EOBRs will force carriers to deal with driver issues: task force
April 30, 2013
OTTAWA, Ont. -- An electronic onboard recorder (EOBR) mandate in Canada could be the “game-changer” that finally forces forcing some carriers to deal with driver issues, according to the CTA’s Blue Ribbon Task Force.
OTTAWA, Ont. — An electronic onboard recorder (EOBR) mandate in Canada could be the “game-changer” that finally forces forcing some carriers to deal with driver issues, according to the CTA’s Blue Ribbon Task Force.
“An EOBR mandate, if enforced, would not only enhance highway safety through improved compliance with the hours of service regulations, it would also force more carriers to deal with driver issues,” the Blue Ribbon Task Force (BRTF) said in a statement today. The BTRF comprises 11 CTA board members from across Canada.
“In the current environment, where compliance with the hours of service rules is dependent upon the easily-manipulated paper log system, the fallout from inefficiencies caused by delays, paperwork errors and other issues have too often been pushed down to the driver,” the BTRF added.
By putting drivers in the position of not being able to earn income from all the time they spend on the job, “some drivers feel pressured to take action to try and make up for it in other ways rather than the carrier intervening on their behalf,” states the BRTF.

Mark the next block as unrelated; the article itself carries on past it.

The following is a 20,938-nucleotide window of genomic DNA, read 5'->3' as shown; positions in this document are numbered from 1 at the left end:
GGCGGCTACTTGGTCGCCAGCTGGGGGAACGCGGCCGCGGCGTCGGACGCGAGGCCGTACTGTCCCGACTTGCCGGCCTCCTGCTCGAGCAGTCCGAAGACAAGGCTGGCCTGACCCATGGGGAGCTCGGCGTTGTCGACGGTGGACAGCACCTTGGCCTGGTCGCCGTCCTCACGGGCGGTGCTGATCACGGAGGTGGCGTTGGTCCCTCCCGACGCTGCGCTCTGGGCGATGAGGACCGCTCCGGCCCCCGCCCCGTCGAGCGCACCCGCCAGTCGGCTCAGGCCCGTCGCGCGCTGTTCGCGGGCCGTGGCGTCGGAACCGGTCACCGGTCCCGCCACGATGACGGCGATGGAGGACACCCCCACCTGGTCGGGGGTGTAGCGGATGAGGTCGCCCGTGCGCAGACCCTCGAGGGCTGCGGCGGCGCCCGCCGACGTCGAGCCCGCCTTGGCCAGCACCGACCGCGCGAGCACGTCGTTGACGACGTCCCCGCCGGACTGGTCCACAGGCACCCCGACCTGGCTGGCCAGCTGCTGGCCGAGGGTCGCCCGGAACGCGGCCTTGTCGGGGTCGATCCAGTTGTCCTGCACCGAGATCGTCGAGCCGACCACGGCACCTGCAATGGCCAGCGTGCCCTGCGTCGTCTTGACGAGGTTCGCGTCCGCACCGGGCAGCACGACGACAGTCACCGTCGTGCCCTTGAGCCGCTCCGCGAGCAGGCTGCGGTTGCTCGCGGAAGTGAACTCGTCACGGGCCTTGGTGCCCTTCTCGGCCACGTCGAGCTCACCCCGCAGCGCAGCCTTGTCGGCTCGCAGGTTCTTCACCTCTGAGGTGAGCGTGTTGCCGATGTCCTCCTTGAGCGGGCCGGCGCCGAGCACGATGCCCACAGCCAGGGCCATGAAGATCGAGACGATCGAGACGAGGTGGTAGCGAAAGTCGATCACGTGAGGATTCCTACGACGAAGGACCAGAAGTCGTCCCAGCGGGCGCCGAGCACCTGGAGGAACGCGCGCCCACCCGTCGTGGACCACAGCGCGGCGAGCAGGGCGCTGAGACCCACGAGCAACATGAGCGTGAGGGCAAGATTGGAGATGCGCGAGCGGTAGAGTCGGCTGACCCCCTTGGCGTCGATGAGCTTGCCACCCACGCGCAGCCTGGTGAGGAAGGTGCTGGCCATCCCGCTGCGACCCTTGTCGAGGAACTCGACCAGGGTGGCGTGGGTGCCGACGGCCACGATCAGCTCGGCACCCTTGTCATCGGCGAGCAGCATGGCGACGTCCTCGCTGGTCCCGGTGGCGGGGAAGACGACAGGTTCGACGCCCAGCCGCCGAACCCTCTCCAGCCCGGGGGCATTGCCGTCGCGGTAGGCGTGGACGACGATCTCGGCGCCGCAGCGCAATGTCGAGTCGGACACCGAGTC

“When everyone is required to use an EOBR, all carriers will have to deal with their customers and will have the data to show where drivers are being delayed and for how long. The onus will be on all carriers to manage their businesses. In particular, those that overlook or depend on drivers to manipulate their logbooks to make their deliveries or to get their miles in will have to change their business practices. It is hoped that in the future all carriers will compete more on the basis of efficiency and value added service, as opposed to service levels artificially created by drivers over-extending themselves with regard to hours of service.”
The Conference Board of Canada study, Understanding the Truck Driver Supply and Demand Gap and Implications for the Canadian Economy – which forecast a driver shortage of as many as 33,000 drivers by 2020 – highlighted the need for improved wages and working conditions as well as a reorganization of trucking activity and supply chains in order to reduce pressures on long haul truck drivers and make better use of their time.
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